I’ve had a good string of predicting MLB’s major Post season awards in this space.  In 2010 I went 8 for 8.  In 2011 I again went 8-8 in predicting MLB’s awards, though I missed on predicting the unofficial Sporting News Executive and Comeback Player of the year.   I don’t have much confidence in going 8-for-8 this year though; the AL MVP seems way too close to predict, and I have no idea how the Cy Young awards will go.

[Editor Note: I write this in phases over the course of the season, and finalized it in early October.  After I wrote this piece some of the awards have already been announced; Sporting News announced Comeback Players of the Year last week.  I’ll put up another post talking about my guesses and which awards I got right and wrong in another article once all awards are announced in November.]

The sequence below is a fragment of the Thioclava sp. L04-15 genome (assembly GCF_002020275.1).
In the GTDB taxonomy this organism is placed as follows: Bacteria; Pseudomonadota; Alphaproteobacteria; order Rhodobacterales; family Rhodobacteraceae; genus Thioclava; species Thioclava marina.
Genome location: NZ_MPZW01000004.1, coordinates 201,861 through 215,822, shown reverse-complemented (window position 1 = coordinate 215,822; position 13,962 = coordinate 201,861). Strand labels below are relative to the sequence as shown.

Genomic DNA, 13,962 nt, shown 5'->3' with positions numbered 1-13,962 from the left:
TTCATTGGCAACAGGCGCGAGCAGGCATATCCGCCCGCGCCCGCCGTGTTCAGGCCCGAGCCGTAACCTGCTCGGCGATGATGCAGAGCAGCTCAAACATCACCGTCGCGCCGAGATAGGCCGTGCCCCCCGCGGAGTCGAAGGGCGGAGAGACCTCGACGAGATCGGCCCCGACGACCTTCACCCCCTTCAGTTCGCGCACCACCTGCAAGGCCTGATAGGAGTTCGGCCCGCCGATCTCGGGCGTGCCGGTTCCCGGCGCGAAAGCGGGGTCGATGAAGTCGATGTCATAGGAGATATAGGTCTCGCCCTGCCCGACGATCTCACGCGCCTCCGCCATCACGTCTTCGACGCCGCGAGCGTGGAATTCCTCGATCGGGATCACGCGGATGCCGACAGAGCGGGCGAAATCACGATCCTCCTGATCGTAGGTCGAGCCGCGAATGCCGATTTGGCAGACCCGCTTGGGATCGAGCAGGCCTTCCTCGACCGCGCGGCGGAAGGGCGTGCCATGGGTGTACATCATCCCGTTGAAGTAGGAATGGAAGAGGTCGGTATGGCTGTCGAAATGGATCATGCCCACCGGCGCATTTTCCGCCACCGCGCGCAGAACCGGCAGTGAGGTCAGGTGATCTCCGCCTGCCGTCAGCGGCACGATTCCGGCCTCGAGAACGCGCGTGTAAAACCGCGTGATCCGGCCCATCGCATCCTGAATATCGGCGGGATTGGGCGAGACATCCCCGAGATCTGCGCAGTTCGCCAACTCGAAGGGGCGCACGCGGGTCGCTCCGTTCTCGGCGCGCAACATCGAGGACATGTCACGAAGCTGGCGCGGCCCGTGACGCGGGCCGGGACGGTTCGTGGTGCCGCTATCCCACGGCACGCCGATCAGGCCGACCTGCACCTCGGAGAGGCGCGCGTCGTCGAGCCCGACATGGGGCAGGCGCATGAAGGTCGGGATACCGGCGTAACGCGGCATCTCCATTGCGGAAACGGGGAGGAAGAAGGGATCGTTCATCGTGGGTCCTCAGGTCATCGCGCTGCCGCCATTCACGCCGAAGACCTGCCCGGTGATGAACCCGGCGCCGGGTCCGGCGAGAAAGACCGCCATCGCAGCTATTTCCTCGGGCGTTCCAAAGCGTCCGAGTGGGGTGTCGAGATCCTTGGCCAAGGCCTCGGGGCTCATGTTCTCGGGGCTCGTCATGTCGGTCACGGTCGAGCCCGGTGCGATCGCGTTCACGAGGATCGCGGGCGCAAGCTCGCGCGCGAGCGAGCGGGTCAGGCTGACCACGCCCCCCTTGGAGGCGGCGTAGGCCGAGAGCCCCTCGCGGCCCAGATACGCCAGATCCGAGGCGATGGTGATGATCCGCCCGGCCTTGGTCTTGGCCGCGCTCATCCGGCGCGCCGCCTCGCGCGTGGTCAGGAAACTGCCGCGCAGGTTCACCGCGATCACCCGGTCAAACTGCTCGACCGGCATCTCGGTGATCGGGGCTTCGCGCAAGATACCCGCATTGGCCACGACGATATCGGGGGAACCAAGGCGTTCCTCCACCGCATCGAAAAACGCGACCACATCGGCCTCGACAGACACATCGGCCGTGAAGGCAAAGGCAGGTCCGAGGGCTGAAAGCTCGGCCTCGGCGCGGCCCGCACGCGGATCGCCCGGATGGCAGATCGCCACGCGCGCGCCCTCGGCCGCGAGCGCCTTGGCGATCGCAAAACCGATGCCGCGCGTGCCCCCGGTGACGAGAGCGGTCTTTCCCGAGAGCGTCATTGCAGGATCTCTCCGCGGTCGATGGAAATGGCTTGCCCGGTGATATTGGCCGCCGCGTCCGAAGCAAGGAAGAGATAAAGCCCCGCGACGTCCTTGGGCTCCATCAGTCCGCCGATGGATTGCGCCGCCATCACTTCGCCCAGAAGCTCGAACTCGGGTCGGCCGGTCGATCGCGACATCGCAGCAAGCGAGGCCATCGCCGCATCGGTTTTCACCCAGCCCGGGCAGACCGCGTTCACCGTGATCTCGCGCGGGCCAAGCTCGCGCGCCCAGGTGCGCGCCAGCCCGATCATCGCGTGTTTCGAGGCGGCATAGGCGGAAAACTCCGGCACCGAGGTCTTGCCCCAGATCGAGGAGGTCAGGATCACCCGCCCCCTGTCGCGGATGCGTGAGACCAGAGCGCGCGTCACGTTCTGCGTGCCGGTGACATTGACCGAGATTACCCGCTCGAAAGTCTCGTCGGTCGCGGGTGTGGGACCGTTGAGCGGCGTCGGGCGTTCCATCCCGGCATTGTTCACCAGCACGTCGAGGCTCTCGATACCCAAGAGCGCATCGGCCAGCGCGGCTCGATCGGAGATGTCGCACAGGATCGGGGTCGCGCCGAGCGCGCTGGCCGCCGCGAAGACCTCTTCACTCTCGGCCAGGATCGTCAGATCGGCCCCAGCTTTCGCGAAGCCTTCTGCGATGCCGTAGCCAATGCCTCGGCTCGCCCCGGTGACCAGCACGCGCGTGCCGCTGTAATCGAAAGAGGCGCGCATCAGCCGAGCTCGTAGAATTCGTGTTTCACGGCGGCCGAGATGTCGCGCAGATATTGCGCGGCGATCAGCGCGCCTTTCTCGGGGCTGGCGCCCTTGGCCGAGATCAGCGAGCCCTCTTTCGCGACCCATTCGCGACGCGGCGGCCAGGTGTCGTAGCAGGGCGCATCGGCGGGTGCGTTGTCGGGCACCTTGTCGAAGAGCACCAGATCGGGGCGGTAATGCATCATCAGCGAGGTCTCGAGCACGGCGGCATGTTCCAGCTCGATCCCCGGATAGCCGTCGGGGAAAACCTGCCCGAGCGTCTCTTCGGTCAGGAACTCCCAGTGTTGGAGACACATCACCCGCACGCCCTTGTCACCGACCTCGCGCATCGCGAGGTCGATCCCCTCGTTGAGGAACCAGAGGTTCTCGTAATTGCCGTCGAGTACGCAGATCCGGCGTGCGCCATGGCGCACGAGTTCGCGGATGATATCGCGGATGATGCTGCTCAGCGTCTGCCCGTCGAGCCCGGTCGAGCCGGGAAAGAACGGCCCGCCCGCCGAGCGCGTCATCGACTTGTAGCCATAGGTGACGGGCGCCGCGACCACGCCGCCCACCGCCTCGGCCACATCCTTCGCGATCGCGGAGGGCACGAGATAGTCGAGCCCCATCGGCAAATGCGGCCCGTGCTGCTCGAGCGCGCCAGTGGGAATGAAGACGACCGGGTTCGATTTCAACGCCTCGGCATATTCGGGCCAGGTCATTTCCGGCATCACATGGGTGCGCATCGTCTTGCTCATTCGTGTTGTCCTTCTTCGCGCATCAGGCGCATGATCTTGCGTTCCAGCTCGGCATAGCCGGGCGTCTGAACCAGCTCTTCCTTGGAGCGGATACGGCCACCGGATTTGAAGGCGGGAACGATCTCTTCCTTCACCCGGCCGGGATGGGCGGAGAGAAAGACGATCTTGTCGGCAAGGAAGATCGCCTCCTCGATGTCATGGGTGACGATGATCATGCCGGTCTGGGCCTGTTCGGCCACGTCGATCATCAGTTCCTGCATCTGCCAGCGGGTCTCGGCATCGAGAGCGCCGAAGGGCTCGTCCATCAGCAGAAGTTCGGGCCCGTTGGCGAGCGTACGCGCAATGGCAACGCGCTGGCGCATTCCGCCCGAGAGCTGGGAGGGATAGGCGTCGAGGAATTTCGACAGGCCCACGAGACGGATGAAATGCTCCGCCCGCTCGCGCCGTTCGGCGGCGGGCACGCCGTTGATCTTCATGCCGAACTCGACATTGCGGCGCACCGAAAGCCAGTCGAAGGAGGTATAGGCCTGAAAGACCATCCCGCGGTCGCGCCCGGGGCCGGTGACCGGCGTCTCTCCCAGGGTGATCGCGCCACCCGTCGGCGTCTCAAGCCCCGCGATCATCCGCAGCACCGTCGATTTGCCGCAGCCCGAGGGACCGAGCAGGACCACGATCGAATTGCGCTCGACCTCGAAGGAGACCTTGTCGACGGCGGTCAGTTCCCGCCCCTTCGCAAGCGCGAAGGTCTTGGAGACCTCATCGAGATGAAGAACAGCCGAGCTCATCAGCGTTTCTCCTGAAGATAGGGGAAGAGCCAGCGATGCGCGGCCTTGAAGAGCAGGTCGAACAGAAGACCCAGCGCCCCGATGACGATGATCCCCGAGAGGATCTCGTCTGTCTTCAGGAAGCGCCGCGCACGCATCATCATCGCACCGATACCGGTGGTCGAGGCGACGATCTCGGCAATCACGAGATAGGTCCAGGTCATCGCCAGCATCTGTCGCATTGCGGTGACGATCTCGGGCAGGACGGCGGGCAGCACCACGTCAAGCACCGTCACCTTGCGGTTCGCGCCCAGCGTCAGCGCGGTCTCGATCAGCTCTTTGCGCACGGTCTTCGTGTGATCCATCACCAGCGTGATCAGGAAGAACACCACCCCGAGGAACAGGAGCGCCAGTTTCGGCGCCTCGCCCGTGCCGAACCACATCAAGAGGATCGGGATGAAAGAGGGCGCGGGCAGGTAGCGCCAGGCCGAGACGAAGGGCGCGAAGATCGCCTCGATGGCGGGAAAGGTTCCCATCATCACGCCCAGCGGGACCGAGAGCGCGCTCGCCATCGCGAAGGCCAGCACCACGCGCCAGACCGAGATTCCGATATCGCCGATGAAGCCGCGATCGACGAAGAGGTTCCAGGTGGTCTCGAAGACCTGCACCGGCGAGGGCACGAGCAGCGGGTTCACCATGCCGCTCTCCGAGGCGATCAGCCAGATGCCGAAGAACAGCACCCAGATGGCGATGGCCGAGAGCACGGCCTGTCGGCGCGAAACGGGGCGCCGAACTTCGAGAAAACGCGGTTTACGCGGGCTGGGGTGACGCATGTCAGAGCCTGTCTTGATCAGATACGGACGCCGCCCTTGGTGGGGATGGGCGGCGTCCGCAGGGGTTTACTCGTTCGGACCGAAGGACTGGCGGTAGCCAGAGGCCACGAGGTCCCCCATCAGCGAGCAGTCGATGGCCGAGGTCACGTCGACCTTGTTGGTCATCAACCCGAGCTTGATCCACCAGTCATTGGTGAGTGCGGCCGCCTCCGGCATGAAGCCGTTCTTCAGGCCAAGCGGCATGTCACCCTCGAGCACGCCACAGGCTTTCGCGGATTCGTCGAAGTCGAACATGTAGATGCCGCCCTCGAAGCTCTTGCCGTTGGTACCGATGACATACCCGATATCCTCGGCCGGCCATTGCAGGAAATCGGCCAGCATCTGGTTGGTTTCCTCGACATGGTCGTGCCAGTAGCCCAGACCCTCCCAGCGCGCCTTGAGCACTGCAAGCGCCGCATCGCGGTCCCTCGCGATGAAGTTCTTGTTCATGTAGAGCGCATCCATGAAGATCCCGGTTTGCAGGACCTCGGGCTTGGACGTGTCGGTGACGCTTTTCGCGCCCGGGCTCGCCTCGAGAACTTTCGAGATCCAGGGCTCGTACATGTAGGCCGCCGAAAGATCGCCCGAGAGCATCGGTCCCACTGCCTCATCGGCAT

Here’s a sampling of major baseball writers’ and their predictions that I could find ahead of my publishing this article: Tom Verducci, Ken Rosenthal, Bob Nightengale, Jonah Keri, and Jayson Stark.  Here’s the Fangraphs.com staff picks, heavily statistically weighted as you’d expect.  As you will see, even the national writers are all over the road with their predictions.  Here’s HardballTalk’s Matthew Pouliot‘s theoreticall ballot, with some contrarian picks.  Seamheads’ Andrew Martin has the typical sabre-slanted ballot.